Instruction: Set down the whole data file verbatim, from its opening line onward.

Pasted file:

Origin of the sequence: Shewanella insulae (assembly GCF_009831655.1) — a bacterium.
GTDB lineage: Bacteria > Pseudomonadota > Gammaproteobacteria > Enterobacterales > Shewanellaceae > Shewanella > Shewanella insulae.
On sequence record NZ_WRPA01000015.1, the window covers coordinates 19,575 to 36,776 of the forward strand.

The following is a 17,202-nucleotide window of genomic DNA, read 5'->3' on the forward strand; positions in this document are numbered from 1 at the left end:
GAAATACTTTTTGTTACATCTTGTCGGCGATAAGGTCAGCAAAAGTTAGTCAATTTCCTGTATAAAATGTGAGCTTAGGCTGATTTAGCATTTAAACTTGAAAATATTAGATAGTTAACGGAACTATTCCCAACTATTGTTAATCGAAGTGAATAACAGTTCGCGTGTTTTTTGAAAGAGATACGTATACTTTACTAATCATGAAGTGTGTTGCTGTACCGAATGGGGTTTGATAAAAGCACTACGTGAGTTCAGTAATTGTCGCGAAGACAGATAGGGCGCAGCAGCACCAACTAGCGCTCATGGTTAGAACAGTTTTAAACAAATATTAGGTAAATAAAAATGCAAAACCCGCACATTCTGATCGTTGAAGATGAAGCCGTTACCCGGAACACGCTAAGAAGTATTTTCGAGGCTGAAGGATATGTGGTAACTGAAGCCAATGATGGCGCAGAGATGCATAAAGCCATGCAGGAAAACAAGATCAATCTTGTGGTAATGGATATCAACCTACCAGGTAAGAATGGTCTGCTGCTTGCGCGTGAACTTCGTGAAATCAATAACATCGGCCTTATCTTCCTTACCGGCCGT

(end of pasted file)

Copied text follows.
Origin of the sequence: Shewanella insulae (assembly GCF_009831655.1) — a bacterium.
GTDB lineage: Bacteria > Pseudomonadota > Gammaproteobacteria > Enterobacterales > Shewanellaceae > Shewanella > Shewanella insulae.
On sequence record NZ_WRPA01000015.1, the window covers coordinates 19,575 to 36,776 of the forward strand.

The following is a 17,202-nucleotide window of genomic DNA, read 5'->3' on the forward strand; positions in this document are numbered from 1 at the left end:
GAAATACTTTTTGTTACATCTTGTCGGCGATAAGGTCAGCAAAAGTTAGTCAATTTCCTGTATAAAATGTGAGCTTAGGCTGATTTAGCATTTAAACTTGAAAATATTAGATAGTTAACGGAACTATTCCCAACTATTGTTAATCGAAGTGAATAACAGTTCGCGTGTTTTTTGAAAGAGATACGTATACTTTACTAATCATGAAGTGTGTTGCTGTACCGAATGGGGTTTGATAAAAGCACTACGTGAGTTCAGTAATTGTCGCGAAGACAGATAGGGCGCAGCAGCACCAACTAGCGCTCATGGTTAGAACAGTTTTAAACAAATATTAGGTAAATAAAAATGCAAAACCCGCACATTCTGATCGTTGAAGATGAAGCCGTTACCCGGAACACGCTAAGAAGTATTTTCGAGGCTGAAGGATATGTGGTAACTGAAGCCAATGATGGCGCAGAGATGCATAAAGCCATGCAGGAAAACAAGATCAATCTTGTGGTAATGGATATCAACCTACCAGGTAAGAATGGTCTGCTGCTTGCGCGTGAACTTCGTGAAATCAATAACATCGGCCTTATCTTCCTTACCGGCCGT